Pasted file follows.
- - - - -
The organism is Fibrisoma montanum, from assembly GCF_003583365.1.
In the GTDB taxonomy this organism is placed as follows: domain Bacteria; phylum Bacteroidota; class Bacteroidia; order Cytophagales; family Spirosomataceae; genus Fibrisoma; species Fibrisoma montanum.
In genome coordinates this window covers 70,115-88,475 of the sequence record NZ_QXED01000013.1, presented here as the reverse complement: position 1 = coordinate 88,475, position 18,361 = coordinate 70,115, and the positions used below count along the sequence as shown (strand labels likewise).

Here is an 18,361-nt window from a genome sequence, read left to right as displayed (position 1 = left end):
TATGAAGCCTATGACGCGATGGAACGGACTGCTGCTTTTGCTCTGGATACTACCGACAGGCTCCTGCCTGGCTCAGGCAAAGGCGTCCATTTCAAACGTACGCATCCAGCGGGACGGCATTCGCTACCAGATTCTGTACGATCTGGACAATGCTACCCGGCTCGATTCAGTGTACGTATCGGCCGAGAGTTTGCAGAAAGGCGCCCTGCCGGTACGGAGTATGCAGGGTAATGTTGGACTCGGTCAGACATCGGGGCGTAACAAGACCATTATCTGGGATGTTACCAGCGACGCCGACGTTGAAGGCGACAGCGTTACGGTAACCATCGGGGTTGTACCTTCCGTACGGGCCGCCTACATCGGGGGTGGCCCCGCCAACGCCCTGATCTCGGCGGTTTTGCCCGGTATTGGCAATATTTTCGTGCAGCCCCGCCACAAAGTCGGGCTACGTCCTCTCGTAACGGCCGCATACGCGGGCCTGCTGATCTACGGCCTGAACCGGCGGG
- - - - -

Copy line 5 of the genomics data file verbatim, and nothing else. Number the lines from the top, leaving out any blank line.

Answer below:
TATGAAGCCTATGACGCGATGGAACGGACTGCTGCTTTTGCTCTGGATACTACCGACAGGCTCCTGCCTGGCTCAGGCAAAGGCGTCCATTTCAAACGTACGCATCCAGCGGGACGGCATTCGCTACCAGATTCTGTACGATCTGGACAATGCTACCCGGCTCGATTCAGTGTACGTATCGGCCGAGAGTTTGCAGAAAGGCGCCCTGCCGGTACGGAGTATGCAGGGTAATGTTGGACTCGGTCAGACATCGGGGCGTAACAAGACCATTATCTGGGATGTTACCAGCGACGCCGACGTTGAAGGCGACAGCGTTACGGTAACCATCGGGGTTGTACCTTCCGTACGGGCCGCCTACATCGGGGGTGGCCCCGCCAACGCCCTGATCTCGGCGGTTTTGCCCGGTATTGGCAATATTTTCGTGCAGCCCCGCCACAAAGTCGGGCTACGTCCTCTCGTAACGGCCGCATACGCGGGCCTGCTGATCTACGGCCTGAACCGGCGGG